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Sunday, October 30, 2011

Licia Albanese: Vocal Melodrama

Italian-American soprano Licia Albanese was born in Bari, Italy, in 1913. An energetic and talented child, she had the good fortune to have as her teacher the great verismo soprano Giuseppina Baldassarre-Tedeschi. In 1934, when Albanese was only 21, she substituted for an ailing soprano, singing Cio-Cio-San, a part that would become her signature role over the years. The idea of a 21 year old taking on that part is somewhat daunting, but Albanese's vocal stamina (and longevity!) was legendary. I heard her sing at age 67 at a gala fundraiser, and she was extraordinary.

Like so many Italian singers of her day who were destined for a major career, progress came quickly. Italy's system of regional theaters has always presented wonderful opportunities for young singers to be heard fairly early on in their careers, and Albanese was no exception. By 1935 she had made her debut at La Scala (in Gianni Schicchi) and she was on her way. She was excellently suited, by voice, training, looks and temperament, for the Verdi/Puccini verismo roles, and she quickly became an international presence, especially in Bohème, Traviata, and Butterfly.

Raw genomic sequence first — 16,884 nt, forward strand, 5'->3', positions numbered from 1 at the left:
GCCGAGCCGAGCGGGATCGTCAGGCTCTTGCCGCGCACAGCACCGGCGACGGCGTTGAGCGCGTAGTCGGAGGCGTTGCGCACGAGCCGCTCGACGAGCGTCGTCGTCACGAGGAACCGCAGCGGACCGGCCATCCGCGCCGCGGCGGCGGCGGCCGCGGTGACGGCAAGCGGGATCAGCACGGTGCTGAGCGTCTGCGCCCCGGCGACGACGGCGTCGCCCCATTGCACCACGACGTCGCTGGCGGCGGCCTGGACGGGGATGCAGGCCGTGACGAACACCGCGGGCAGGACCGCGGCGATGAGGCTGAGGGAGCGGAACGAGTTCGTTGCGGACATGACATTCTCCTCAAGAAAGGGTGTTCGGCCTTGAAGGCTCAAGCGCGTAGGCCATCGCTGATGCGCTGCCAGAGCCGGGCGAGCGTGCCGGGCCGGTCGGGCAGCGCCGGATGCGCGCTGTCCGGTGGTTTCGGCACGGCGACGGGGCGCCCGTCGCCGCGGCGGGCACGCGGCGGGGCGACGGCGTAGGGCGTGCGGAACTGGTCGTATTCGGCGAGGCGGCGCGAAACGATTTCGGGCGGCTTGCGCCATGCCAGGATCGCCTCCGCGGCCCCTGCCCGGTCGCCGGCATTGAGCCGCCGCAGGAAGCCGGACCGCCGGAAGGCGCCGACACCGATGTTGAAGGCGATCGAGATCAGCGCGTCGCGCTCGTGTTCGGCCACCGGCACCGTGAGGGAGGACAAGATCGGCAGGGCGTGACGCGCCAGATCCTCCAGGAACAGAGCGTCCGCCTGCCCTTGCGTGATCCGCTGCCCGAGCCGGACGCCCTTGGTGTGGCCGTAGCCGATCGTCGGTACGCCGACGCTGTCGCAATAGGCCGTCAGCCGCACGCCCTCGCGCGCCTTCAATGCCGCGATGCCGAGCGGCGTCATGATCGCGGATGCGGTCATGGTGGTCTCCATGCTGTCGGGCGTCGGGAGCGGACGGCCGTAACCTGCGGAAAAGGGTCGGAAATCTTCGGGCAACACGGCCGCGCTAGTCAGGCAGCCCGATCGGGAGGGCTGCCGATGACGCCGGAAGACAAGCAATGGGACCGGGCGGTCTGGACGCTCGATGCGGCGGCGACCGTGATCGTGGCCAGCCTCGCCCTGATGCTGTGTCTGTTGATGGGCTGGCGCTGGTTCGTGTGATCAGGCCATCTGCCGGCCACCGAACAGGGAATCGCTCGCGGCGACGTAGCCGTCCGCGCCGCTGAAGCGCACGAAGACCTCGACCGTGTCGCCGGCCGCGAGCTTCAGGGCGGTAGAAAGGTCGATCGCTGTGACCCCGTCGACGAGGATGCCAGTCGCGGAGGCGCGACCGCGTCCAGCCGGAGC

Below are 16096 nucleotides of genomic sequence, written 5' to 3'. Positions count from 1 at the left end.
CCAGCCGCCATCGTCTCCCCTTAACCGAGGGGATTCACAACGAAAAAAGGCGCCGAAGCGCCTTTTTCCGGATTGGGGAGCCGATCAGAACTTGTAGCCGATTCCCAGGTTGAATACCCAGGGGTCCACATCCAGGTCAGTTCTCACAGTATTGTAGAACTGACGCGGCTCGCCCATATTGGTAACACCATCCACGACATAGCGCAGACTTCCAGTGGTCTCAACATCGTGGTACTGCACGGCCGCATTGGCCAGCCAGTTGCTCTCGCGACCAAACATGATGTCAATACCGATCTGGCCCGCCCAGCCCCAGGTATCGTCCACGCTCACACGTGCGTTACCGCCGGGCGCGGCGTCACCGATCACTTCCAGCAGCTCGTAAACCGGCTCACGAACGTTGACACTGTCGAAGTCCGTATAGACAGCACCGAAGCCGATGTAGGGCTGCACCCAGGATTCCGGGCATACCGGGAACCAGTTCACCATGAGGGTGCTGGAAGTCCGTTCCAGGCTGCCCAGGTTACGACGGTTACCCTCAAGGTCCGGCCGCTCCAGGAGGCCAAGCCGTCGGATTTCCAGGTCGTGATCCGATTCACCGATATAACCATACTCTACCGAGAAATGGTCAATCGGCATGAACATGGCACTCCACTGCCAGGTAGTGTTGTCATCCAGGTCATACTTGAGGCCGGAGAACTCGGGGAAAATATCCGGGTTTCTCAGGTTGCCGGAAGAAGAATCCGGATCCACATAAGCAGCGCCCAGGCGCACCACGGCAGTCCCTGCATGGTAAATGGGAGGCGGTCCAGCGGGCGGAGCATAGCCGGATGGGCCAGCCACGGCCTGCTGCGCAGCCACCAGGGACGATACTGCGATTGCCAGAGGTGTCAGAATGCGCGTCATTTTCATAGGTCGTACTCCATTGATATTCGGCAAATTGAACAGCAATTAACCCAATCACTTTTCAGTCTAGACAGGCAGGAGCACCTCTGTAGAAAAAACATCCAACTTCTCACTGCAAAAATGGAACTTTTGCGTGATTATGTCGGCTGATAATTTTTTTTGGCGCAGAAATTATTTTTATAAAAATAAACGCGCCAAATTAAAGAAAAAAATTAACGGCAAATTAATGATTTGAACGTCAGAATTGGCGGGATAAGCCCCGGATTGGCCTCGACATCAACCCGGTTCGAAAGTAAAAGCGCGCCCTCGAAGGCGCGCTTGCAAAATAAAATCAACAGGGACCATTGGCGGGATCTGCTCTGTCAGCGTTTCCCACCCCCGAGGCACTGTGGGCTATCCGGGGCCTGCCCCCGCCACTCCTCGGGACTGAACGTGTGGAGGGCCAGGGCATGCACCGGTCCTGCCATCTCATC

Albanese's Metropolitan opera debut was in 1940, somewhat predictably in Madama Butterfly. She was to perform this signature role at the Met over 70 times. It was a great success, and she was to make the Met her artistic home for the next 26 seasons, in a variety of roles. She also quickly made America her patriotic home, acquiring American citizenship in 1945. In 1946 she did a series of radio performances with Arturo Toscanini. Albanese did not limit herself exclusively to the Met, being an artistic presence also at San Francisco. She did, however, tend to limit herself to her adopted land, and while she sang overseas occasionally, she was essentially an American soprano from that point on. In later years she became very active as a fundraiser for the arts, and for her Licia Albanese Foundation, established to help aspiring singers. Like other great Italian American singers before her, most specifically Amelita Galli Curci and Enrico Caruso, she was enormously popular here, and made very significant contributions to the arts in America.